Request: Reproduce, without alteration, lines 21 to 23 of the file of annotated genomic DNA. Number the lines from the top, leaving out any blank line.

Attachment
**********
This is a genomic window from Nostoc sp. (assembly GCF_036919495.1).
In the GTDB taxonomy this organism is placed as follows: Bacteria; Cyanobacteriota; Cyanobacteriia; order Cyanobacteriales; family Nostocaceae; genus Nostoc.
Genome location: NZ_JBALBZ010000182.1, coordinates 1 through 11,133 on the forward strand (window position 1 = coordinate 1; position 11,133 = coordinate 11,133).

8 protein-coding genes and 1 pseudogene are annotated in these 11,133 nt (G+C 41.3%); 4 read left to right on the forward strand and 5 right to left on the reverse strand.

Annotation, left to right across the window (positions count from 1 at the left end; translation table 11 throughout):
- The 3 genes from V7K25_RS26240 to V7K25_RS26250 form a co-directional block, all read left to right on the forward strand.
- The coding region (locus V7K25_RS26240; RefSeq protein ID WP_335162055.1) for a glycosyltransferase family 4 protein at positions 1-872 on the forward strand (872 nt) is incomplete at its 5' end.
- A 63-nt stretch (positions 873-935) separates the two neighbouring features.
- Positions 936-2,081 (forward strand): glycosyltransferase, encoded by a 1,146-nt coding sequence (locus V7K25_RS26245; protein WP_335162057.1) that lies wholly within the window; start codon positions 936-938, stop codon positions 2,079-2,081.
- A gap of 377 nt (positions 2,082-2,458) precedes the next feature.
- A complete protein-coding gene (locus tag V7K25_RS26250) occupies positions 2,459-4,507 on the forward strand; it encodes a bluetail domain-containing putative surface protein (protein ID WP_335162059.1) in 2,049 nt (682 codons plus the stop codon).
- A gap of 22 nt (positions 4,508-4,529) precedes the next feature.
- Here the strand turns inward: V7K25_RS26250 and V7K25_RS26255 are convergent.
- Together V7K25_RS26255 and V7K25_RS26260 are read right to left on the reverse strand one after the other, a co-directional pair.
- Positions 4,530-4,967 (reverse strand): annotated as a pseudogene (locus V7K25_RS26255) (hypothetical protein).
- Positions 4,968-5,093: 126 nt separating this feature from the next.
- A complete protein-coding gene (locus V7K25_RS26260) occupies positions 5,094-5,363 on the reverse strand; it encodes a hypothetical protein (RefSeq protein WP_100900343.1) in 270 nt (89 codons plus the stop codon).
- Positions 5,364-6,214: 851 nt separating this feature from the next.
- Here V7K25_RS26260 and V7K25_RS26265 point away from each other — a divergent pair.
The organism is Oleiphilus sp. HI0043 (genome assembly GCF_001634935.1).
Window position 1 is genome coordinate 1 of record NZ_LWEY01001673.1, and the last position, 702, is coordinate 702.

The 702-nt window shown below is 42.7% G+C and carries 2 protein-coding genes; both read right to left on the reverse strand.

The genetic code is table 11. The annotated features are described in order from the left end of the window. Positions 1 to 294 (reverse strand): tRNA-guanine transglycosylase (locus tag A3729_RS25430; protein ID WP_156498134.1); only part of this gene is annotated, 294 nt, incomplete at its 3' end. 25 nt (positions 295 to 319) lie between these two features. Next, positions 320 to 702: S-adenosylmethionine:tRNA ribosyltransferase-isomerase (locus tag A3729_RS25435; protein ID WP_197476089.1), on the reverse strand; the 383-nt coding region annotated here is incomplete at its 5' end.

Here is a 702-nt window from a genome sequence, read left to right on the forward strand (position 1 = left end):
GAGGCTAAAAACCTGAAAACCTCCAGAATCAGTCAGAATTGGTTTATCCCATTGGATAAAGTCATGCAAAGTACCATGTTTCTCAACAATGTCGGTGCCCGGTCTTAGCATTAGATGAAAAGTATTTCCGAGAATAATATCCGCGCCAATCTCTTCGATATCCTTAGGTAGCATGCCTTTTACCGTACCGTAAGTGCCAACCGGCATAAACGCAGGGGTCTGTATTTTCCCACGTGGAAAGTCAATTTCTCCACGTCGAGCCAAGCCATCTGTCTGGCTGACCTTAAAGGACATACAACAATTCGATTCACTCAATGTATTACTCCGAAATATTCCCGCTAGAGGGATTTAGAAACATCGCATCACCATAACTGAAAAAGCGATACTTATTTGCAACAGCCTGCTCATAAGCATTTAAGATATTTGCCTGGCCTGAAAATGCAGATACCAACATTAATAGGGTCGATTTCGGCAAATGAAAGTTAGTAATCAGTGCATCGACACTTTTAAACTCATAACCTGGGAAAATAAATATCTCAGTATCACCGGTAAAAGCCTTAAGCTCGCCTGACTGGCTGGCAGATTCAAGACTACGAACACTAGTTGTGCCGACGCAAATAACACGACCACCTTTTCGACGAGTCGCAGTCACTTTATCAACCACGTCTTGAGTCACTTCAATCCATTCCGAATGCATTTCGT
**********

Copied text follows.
Window position 1 is genome coordinate 1 of record NZ_LWEY01001673.1, and the last position, 702, is coordinate 702.

The 702-nt window shown below is 42.7% G+C and carries 2 protein-coding genes; both read right to left on the reverse strand.

The genetic code is table 11. The annotated features are described in order from the left end of the window. Positions 1 to 294 (reverse strand): tRNA-guanine transglycosylase (locus tag A3729_RS25430; protein ID WP_156498134.1); only part of this gene is annotated, 294 nt, incomplete at its 3' end. 25 nt (positions 295 to 319) lie between these two features. Next, positions 320 to 702: S-adenosylmethionine:tRNA ribosyltransferase-isomerase (locus tag A3729_RS25435; protein ID WP_197476089.1), on the reverse strand; the 383-nt coding region annotated here is incomplete at its 5' end.